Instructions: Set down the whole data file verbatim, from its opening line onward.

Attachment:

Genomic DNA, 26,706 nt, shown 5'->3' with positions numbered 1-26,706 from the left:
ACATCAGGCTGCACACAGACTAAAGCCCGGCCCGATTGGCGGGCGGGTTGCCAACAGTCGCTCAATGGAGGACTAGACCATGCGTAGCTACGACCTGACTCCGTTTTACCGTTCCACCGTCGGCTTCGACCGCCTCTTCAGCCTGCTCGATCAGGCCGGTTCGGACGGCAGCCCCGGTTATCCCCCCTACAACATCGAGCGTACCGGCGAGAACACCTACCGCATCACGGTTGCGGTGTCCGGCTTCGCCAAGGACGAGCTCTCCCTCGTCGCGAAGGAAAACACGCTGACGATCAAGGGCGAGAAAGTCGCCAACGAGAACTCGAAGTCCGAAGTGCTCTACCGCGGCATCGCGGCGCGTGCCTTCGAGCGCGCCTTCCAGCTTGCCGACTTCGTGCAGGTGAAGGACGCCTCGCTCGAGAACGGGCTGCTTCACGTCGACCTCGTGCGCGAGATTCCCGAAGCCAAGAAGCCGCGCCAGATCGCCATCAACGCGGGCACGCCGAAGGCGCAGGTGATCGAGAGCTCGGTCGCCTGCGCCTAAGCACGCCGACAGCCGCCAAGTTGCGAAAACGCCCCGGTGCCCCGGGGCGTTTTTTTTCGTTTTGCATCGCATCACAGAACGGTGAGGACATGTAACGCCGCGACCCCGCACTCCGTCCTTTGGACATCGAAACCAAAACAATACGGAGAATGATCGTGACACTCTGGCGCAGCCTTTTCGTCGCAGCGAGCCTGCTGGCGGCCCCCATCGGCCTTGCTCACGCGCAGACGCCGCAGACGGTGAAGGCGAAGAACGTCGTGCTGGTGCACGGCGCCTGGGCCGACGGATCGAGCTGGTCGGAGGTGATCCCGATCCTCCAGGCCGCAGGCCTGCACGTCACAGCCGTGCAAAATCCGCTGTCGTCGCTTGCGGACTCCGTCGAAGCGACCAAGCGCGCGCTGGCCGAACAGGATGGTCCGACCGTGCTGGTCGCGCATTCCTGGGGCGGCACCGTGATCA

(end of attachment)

Genomic DNA, 26,706 nt, shown 5'->3' with positions numbered 1-26,706 from the left:
ACATCAGGCTGCACACAGACTAAAGCCCGGCCCGATTGGCGGGCGGGTTGCCAACAGTCGCTCAATGGAGGACTAGACCATGCGTAGCTACGACCTGACTCCGTTTTACCGTTCCACCGTCGGCTTCGACCGCCTCTTCAGCCTGCTCGATCAGGCCGGTTCGGACGGCAGCCCCGGTTATCCCCCCTACAACATCGAGCGTACCGGCGAGAACACCTACCGCATCACGGTTGCGGTGTCCGGCTTCGCCAAGGACGAGCTCTCCCTCGTCGCGAAGGAAAACACGCTGACGATCAAGGGCGAGAAAGTCGCCAACGAGAACTCGAAGTCCGAAGTGCTCTACCGCGGCATCGCGGCGCGTGCCTTCGAGCGCGCCTTCCAGCTTGCCGACTTCGTGCAGGTGAAGGACGCCTCGCTCGAGAACGGGCTGCTTCACGTCGACCTCGTGCGCGAGATTCCCGAAGCCAAGAAGCCGCGCCAGATCGCCATCAACGCGGGCACGCCGAAGGCGCAGGTGATCGAGAGCTCGGTCGCCTGCGCCTAAGCACGCCGACAGCCGCCAAGTTGCGAAAACGCCCCGGTGCCCCGGGGCGTTTTTTTTCGTTTTGCATCGCATCACAGAACGGTGAGGACATGTAACGCCGCGACCCCGCACTCCGTCCTTTGGACATCGAAACCAAAACAATACGGAGAATGATCGTGACACTCTGGCGCAGCCTTTTCGTCGCAGCGAGCCTGCTGGCGGCCCCCATCGGCCTTGCTCACGCGCAGACGCCGCAGACGGTGAAGGCGAAGAACGTCGTGCTGGTGCACGGCGCCTGGGCCGACGGATCGAGCTGGTCGGAGGTGATCCCGATCCTCCAGGCCGCAGGCCTGCACGTCACAGCCGTGCAAAATCCGCTGTCGTCGCTTGCGGACTCCGTCGAAGCGACCAAGCGCGCGCTGGCCGAACAGGATGGTCCGACCGTGCTGGTCGCGCATTCCTGGGGCGGCACCGTGATCA